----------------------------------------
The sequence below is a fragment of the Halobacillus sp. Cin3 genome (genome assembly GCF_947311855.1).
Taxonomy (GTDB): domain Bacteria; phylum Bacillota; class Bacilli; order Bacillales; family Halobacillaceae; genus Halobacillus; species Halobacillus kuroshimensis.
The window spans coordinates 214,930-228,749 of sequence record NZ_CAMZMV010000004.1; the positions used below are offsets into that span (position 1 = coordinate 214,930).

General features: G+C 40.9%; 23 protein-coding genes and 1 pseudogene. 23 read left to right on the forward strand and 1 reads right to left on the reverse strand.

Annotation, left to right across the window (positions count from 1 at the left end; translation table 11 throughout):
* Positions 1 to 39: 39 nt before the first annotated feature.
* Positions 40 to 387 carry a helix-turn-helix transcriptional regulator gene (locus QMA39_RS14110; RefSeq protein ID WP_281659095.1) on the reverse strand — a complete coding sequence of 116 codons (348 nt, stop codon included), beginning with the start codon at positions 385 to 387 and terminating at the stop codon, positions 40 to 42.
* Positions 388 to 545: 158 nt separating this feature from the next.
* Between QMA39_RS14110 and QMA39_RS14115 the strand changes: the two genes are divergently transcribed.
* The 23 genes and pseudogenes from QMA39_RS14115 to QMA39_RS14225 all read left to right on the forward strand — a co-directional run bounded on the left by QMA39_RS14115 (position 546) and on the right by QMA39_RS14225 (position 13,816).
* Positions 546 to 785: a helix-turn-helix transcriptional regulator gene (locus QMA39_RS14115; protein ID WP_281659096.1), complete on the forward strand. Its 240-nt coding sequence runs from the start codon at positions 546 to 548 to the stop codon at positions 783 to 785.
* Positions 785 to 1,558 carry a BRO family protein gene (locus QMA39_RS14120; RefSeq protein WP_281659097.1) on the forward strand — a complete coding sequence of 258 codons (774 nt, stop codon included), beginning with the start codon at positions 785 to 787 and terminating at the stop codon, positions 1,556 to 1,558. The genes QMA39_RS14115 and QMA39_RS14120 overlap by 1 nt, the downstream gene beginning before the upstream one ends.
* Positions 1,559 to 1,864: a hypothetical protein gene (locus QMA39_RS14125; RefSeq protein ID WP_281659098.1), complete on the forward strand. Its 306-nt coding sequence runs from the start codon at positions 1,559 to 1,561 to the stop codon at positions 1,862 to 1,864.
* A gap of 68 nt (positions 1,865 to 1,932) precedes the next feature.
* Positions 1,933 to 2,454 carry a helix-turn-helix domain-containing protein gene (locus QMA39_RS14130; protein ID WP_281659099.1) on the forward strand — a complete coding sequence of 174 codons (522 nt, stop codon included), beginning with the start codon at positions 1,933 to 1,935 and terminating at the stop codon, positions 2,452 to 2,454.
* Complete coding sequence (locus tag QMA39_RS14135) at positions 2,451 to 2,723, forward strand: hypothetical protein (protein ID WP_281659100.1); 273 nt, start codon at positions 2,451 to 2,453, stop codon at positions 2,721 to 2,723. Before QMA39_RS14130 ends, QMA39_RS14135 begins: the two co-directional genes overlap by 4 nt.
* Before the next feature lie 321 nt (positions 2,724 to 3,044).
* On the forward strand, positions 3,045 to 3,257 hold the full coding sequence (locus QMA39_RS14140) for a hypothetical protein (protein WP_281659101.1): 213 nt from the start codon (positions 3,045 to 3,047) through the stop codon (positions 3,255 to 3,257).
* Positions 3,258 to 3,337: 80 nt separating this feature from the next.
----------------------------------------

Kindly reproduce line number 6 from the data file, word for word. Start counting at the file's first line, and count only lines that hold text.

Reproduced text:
* Positions 1 to 39: 39 nt before the first annotated feature.